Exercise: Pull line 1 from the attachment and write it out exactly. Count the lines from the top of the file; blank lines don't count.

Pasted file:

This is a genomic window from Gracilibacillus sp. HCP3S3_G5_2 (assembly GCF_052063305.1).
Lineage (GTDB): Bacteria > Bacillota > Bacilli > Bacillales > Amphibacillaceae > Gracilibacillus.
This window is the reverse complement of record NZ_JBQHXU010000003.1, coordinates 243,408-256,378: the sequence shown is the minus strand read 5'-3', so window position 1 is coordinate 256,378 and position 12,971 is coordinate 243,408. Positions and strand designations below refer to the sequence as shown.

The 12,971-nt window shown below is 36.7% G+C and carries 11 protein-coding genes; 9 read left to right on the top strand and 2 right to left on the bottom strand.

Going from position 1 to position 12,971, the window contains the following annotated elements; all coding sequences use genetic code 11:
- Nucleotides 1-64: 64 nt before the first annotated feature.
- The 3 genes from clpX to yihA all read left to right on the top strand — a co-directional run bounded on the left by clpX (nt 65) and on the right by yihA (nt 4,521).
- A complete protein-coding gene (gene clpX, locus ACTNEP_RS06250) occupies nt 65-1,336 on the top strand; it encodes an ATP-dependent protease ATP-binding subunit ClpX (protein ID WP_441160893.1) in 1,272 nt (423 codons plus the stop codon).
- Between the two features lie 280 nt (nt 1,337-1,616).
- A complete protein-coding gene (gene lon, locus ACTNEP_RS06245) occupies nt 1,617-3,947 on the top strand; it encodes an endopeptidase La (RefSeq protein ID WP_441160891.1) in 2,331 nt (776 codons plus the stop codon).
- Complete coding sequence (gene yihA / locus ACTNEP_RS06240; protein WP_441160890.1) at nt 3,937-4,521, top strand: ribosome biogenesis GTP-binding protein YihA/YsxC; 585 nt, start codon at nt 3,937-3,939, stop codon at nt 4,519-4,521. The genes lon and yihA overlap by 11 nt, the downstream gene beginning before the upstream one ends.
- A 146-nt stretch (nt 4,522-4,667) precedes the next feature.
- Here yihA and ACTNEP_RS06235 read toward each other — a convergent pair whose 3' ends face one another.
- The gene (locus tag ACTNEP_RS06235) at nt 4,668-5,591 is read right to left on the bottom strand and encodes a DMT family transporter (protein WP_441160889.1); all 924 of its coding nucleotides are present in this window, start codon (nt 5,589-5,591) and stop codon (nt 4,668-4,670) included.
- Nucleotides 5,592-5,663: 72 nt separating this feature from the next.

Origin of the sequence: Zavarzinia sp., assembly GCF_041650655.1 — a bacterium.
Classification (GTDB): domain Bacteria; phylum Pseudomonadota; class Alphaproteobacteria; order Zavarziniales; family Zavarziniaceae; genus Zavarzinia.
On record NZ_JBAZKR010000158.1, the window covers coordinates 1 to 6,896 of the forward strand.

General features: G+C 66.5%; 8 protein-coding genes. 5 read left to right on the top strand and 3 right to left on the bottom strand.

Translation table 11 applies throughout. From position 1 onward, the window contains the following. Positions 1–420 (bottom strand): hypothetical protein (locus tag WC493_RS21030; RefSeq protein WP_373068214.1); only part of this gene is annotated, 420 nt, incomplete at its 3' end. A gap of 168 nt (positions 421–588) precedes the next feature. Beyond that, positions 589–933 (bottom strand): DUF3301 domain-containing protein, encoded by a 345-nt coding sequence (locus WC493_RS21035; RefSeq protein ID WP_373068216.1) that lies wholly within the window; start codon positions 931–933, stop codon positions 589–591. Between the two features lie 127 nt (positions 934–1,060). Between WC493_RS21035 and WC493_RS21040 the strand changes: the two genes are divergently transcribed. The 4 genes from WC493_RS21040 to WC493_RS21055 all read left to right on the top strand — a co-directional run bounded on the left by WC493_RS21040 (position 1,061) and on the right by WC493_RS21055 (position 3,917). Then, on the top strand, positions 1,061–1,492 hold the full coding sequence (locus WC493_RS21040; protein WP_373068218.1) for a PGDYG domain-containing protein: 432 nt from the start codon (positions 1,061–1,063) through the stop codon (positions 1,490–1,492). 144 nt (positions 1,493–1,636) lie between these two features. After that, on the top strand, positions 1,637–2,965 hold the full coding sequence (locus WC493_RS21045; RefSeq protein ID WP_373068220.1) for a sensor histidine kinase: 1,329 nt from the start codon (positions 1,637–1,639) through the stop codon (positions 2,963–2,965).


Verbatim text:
This is a genomic window from Gracilibacillus sp. HCP3S3_G5_2 (assembly GCF_052063305.1).